Separate Reality

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Gripper

Mountain climber
Nor. Calif.
Topic Author's Original Post - Nov 7, 2005 - 05:50pm PT
Where exactly is Separate Reality? (Save the wisecracks)
Jaybro

Social climber
The West
Nov 7, 2005 - 06:00pm PT
In the Castaneda section at Boarders.

Hahaha

Just below one of the turnouts on 120.
WBraun

climber
Nov 7, 2005 - 06:35pm PT
You can see it from the turnouts at Pat and Jack Pinnacle at Cascade creek,on highway 140, look near the rim there. Just below it you will also see “Tales of Power” .

Ron Kauk during those times did read Castaneda’s books extensively and thus the names.

He found “Separate Reality” after leading the Tales of power. We never saw the big roof until Ron actually climbed the pitch below (Tales of Power). We always approached from below, which was a real bitch to get to.

Now you can rappel into the climbs from above on the east end of the long tunnel on highway 120 about a mile up the road from Reeds climbing area.

LEB

climber
Glen Gardner
Nov 7, 2005 - 06:36pm PT
Do you mean separate reality or do you mean alternative reality?
Clayman

Trad climber
CA, now Flagstaff
Nov 7, 2005 - 06:40pm PT
drive to the second tunnel on 120. there is a prominent tourist pullout. park there, walk to the very start of the tunnel, hope the wall, look for a steep downhil trail. you can see the crack from above on a big white slab. its killer.
WBraun

climber
Nov 7, 2005 - 06:41pm PT
"Separate Reality"
LEB

climber
Glen Gardner
Nov 7, 2005 - 06:49pm PT
Oh, I can't help him out there. If he wanted to talk about "alternative reality" then I could.
Ouch!

climber
Nov 7, 2005 - 07:17pm PT
One of her other identities. :-))
Ed Hartouni

Trad climber
Livermore, CA
Nov 7, 2005 - 09:07pm PT
LEB - very strange for you to post to this thread... what would you have to add to a rather specific climbing question. And after all, this is a forum for climbers (though climbing seems less and less the subject of the threads these days).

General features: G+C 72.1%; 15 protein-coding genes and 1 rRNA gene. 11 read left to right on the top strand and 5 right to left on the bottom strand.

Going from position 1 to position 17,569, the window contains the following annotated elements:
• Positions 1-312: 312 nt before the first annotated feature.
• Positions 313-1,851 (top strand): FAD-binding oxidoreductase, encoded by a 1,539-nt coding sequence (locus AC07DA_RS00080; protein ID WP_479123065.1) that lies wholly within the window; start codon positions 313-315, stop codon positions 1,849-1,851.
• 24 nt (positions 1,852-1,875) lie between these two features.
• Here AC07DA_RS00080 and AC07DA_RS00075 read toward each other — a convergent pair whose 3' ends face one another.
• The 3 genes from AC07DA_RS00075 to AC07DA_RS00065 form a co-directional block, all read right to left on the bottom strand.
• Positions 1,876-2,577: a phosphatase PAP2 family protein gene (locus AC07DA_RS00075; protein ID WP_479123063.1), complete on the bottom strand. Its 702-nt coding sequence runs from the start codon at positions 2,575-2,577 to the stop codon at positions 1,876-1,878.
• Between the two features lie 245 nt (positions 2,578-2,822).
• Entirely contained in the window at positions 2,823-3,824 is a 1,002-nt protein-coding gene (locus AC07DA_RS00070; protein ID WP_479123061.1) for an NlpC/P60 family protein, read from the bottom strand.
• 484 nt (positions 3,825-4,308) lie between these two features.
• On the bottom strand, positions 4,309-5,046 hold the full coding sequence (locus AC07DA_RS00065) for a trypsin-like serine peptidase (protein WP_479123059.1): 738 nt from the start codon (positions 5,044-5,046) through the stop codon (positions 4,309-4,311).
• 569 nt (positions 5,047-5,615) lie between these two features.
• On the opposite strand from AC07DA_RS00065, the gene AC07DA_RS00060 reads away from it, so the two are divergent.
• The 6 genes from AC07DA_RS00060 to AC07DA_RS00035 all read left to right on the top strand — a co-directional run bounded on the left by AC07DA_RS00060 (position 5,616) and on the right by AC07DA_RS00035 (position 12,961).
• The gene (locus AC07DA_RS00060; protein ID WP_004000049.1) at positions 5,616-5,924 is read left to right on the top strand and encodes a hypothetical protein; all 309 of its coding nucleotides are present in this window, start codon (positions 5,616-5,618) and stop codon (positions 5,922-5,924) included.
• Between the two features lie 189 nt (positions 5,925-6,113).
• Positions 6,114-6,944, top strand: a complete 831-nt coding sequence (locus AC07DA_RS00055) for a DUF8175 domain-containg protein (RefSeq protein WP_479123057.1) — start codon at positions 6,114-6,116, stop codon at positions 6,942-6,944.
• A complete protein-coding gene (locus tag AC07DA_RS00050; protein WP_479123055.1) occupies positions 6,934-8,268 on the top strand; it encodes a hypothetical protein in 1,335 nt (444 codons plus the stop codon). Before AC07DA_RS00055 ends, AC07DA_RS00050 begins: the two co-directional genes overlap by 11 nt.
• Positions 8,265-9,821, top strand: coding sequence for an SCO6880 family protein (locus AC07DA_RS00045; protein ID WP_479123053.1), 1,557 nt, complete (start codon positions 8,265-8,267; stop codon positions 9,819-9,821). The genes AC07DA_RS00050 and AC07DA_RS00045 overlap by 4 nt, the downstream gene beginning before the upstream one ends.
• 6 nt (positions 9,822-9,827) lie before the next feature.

If you Google "separate reality yosemite" you will have to go to the fourth page to find a reference to something other than the famous climb Werner refers to and everyone who is a serious climber would know.

Why post in this thread? what is your point?
locker

Trad climber
Joshua Tree Ca
Nov 7, 2005 - 09:11pm PT
Ed wrote..."Why post in this thread? what is your point?"............LEB is a Troller...
LEB

climber
Glen Gardner
Nov 7, 2005 - 09:37pm PT
Ed,

I thought he was referring to "alternate reality" which is a very specific term pertaining to Native American Spiritualism. I have never heard of "separate reality" Since Werner did ask me about alternative reality, however, I am planning to answer his question. It was a simple misunderstanding - nothing more sinister.

So Werner, as long as I am going to answer your question (shortly) about "alternative reality" what is this "separate reality" to which they (Ed and Locker) are referring. Can you fill me in? Thanks

Lois
Ed Hartouni

Trad climber
Livermore, CA
Nov 7, 2005 - 10:08pm PT
Gripper...
here is a visual to go with Werner's and Clayman's description

LEB

climber
Glen Gardner
Nov 7, 2005 - 10:08pm PT
Werner, you asked me about alternative reality - well here goes...... Micheal Harner, world reknown expert on Shamanism gives a “quick and dirty” explanation of alternate reality as it applies to Native American Spiritualism during his answer to an interview question which asks "How is an altered state of consciousness achieved in shamanism?"

Harner states the following:
In about 90% of the world, the altered states of consciousness used in shamanism are attained through consciousness-changing techniques involving a monotonous percussion sound, most typically done with a drum, but also with sticks, rattles, and other instruments. In perhaps 10% of the cultures, shamans use psychedelic drugs to change their state of consciousness.

I was introduced to shamanic work in 1961 among the Conibo Indians in eastern Peru, with the aid of native psychedelics. When I came back to the United States and no longer had my supply of ayahuasca, I experimented with drumming. Much to my surprise, it really worked. It should not have surprised me, because drums were reportedly used by shamans almost worldwide. Virtually everything you find in shamanism is done because it works. Over tens of thousands of years, shamans developed the most time-tested system of using the spirit, mind, and heart for healing, along with plant remedies, and so on. Again, the system is time-tested. So if healers in 90% of the shamanic cultures are using the same methods, we pay attention to them. And, of course, we find they work.

To get back to the extraction technique: the technique involves an altered state of consciousness and seeing into the client's body. Much shamanic work, including journeying and extraction, is done in darkness for a very simple reason. The shaman wishes to cut out the stimuli of ordinary reality- light, sound, and so on-and move into unseen reality. The shaman learns to look in the body with "x-ray vision" and see the illness and its location, and then to extract that illness..